Games like Smash Brothers. Smash Brothers, which seems designed to just bleed “fun” from every pore. Putting “fun” before everything and anything else. That’s the kind of game design we just don’t see often anymore. At least, not in the Triple-A space, where we seem to have forgotten to try to get over our ‘self-serious’ phase. You know, that period in the late 2000’s where games were trying really hard to be mature and edgy and more like movies so they would be ‘respected’ or whatever? We never really got past that. We just found more healthy ways to act on that impulse to act like big boys.
And you know… end of the day, I think that part of the reason Nintendo can “get away with” some of the scummy stuff it does is because they’re still pretty much the sole guardians of this kind of thing. I mean sure: other studios can, and have, made games that are mechanically similar to Super Smash Brothers. Sony even tried their hand at it (remember how that went?). But none of those games could be Smash Brothers, because Smash Brothers is something only Nintendo could make: a game that’s not only a celebration of some of the most well-loved games and series in the world, but a game that also captures the childlike joy that those games were always designed to inspire. No other studio has that kind of history to tap into, no other company has the guts to put all their eggs in the “fun” basket, and nobody but Nintendo has the sway to make Konami straighten up and agree to let Castlevania be something other than a Netflix show or a pachinko machine.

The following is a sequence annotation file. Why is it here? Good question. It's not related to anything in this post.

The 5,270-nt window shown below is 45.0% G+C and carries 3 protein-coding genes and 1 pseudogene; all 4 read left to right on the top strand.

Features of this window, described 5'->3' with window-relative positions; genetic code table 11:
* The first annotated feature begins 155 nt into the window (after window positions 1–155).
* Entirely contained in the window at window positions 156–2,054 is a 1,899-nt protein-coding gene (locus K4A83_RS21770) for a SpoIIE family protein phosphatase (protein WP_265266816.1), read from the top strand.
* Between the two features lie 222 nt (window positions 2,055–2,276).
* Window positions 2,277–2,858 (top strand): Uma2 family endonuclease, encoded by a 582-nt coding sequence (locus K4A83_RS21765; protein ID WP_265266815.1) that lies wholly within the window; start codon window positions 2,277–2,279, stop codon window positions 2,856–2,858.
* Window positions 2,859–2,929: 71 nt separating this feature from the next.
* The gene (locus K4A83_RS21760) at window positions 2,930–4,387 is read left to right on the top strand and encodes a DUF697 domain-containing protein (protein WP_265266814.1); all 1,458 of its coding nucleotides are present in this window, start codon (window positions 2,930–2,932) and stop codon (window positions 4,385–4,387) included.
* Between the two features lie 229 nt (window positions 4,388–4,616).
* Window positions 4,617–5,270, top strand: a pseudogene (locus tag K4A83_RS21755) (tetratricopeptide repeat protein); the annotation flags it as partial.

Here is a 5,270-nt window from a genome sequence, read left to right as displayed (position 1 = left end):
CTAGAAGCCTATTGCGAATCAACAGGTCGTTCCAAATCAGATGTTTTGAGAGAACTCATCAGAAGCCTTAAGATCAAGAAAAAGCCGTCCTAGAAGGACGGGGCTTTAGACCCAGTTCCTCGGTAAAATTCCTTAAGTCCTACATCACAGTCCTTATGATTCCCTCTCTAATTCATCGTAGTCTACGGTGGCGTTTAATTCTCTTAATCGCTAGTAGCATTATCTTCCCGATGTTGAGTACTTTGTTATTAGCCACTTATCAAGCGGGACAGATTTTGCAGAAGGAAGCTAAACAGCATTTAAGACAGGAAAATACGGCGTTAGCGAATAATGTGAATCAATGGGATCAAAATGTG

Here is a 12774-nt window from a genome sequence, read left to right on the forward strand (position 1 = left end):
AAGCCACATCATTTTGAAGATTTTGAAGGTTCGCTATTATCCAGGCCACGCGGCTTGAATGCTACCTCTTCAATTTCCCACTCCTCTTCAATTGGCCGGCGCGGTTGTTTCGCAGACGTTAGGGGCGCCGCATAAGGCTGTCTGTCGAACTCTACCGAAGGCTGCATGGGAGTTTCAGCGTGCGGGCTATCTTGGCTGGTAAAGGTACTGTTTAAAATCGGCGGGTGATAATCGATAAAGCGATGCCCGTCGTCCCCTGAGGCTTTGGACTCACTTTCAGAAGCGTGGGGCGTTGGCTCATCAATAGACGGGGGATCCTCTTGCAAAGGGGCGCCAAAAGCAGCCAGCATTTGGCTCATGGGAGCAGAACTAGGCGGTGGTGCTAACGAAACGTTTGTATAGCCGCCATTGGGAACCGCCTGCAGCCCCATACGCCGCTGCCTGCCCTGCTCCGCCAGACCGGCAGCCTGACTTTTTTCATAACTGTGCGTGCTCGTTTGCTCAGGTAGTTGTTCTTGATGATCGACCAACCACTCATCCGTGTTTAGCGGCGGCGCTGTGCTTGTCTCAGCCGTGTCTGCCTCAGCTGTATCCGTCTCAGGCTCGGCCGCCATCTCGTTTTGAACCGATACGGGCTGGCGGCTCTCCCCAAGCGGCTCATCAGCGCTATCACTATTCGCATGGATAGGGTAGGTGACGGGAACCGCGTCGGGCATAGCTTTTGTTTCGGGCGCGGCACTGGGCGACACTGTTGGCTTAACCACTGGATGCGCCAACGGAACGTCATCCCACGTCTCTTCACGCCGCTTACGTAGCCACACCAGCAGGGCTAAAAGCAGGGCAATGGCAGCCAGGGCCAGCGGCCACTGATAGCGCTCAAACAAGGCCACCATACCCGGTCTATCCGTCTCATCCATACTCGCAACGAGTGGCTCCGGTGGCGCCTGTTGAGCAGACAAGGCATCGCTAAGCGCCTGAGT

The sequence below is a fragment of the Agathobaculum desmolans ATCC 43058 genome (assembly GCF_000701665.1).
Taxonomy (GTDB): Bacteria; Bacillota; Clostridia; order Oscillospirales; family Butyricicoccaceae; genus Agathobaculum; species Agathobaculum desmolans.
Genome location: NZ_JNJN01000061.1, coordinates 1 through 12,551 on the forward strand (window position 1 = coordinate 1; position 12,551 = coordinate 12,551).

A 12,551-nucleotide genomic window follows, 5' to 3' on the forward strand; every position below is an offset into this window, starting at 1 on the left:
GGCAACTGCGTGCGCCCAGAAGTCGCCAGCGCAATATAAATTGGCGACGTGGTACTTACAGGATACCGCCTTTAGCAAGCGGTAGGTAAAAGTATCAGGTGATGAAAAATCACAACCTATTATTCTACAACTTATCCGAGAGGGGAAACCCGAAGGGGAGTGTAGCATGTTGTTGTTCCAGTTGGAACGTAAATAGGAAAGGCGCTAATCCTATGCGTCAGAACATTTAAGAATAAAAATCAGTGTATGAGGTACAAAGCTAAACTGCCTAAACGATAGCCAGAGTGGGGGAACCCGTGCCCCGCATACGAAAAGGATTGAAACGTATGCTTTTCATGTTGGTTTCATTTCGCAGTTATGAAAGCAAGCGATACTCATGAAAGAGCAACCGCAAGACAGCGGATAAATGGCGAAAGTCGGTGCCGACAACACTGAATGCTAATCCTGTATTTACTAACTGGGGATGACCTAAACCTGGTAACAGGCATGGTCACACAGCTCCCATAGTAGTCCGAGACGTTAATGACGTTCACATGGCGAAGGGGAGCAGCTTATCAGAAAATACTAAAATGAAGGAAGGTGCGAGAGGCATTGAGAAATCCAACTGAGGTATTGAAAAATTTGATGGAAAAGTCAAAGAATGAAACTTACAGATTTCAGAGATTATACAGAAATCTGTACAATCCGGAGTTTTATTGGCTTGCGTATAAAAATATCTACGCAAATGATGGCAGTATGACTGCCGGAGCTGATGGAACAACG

Nintendo, you and I don’t always see eye to eye, but times like these remind me why we still need you around.